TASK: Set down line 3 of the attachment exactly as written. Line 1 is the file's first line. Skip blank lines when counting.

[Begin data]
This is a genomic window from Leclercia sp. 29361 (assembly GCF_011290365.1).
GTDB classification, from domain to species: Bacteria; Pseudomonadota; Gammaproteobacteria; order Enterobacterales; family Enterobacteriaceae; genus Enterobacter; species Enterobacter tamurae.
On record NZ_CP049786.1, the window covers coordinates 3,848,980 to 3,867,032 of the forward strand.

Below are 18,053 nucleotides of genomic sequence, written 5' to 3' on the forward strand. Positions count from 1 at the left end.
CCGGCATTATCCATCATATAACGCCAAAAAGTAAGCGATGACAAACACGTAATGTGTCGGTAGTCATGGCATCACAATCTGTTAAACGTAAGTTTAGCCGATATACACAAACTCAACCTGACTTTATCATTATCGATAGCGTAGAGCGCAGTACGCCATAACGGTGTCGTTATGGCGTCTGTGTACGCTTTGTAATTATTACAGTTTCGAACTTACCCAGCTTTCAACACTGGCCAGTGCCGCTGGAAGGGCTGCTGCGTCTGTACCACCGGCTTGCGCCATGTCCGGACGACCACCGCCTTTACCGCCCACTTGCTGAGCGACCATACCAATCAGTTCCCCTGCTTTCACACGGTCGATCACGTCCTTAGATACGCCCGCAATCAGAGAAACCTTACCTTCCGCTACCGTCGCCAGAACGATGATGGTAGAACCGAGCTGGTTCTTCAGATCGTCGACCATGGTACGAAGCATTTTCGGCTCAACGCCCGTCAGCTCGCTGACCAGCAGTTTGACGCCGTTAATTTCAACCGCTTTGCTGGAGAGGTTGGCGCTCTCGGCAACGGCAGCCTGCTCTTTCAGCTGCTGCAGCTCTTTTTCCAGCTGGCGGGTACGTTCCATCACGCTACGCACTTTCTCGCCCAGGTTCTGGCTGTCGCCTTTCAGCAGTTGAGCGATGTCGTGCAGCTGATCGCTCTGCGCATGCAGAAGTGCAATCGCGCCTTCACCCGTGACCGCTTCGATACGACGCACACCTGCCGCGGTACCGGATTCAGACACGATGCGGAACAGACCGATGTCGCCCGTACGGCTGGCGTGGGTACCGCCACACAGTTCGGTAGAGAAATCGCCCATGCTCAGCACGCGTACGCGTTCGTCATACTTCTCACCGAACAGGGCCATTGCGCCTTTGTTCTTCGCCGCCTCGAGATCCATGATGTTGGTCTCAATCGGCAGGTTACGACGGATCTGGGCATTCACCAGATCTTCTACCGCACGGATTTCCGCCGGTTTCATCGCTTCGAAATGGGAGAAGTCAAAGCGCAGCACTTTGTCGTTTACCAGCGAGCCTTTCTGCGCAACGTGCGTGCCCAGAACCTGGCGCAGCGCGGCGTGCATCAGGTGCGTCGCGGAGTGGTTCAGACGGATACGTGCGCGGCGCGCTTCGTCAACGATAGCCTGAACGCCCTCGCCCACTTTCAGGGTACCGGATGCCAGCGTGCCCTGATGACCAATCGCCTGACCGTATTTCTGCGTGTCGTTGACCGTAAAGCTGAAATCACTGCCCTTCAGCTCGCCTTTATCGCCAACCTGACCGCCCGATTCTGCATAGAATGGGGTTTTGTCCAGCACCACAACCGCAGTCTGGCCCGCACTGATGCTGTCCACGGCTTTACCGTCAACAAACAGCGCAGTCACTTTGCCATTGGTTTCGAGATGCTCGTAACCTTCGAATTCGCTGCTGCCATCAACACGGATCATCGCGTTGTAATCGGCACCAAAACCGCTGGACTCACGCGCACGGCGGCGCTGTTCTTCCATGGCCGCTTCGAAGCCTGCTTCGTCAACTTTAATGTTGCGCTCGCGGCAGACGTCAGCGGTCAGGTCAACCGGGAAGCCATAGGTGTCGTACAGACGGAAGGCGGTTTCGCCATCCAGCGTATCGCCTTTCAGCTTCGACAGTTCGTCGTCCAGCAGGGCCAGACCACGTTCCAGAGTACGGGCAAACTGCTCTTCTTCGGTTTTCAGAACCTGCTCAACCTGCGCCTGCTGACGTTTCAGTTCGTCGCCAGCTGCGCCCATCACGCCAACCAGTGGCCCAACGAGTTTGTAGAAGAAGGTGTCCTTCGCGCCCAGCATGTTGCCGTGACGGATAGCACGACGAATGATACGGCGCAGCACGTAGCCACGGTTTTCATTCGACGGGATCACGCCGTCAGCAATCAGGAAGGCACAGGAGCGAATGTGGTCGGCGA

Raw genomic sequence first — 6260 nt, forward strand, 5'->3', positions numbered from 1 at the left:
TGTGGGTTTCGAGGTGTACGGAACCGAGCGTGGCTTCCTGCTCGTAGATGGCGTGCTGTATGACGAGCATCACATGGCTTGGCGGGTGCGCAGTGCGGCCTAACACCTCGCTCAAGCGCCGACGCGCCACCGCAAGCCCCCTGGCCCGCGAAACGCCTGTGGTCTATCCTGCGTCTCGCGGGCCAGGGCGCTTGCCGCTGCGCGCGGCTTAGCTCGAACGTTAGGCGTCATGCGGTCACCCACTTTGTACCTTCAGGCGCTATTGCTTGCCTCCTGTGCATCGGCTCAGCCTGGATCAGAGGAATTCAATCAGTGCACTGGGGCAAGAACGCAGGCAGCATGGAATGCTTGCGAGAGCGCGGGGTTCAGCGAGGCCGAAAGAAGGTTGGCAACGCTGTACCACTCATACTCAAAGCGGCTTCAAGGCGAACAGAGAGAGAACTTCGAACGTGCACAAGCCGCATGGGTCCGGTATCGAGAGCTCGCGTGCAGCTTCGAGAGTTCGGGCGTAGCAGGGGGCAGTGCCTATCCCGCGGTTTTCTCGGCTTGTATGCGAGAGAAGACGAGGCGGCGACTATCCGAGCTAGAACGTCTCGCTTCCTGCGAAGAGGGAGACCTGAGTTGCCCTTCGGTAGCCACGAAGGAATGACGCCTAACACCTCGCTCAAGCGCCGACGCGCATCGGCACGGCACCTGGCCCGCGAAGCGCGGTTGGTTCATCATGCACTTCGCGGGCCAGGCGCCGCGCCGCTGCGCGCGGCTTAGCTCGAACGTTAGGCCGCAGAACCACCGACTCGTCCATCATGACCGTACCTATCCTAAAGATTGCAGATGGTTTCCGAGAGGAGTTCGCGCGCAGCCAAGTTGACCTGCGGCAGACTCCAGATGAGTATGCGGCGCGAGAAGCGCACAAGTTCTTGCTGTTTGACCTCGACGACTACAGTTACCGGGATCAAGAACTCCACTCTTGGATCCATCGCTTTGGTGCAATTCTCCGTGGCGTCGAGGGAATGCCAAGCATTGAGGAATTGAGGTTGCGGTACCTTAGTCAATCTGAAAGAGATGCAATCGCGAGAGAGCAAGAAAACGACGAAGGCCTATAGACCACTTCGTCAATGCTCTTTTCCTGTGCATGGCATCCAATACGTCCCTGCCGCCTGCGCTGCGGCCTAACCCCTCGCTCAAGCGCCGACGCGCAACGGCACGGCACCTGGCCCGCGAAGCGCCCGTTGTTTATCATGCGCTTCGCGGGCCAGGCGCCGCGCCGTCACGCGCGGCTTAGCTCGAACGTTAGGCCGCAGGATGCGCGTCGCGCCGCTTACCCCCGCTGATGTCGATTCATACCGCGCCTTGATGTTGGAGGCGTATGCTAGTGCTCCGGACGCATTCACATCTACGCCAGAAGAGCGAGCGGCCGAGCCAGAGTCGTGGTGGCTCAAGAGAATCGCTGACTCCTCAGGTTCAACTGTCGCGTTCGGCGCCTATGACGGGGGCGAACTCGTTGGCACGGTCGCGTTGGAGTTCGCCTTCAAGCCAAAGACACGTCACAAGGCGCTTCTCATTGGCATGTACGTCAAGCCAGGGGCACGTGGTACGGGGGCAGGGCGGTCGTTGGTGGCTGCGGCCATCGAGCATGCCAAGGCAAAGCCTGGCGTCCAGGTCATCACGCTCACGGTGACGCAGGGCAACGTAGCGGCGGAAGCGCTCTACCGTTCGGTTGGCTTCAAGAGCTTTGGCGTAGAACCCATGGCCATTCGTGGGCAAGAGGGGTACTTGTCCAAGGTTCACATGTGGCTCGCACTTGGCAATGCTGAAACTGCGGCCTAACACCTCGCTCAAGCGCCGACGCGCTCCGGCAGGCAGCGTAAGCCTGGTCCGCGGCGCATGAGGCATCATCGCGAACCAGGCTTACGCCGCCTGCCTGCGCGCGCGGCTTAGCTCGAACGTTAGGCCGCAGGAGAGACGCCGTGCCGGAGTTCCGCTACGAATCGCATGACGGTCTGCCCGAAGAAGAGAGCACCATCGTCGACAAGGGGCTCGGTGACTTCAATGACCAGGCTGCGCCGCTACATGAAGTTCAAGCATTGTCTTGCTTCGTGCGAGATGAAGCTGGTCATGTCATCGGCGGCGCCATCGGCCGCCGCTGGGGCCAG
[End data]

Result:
On record NZ_CP049786.1, the window covers coordinates 3,848,980 to 3,867,032 of the forward strand.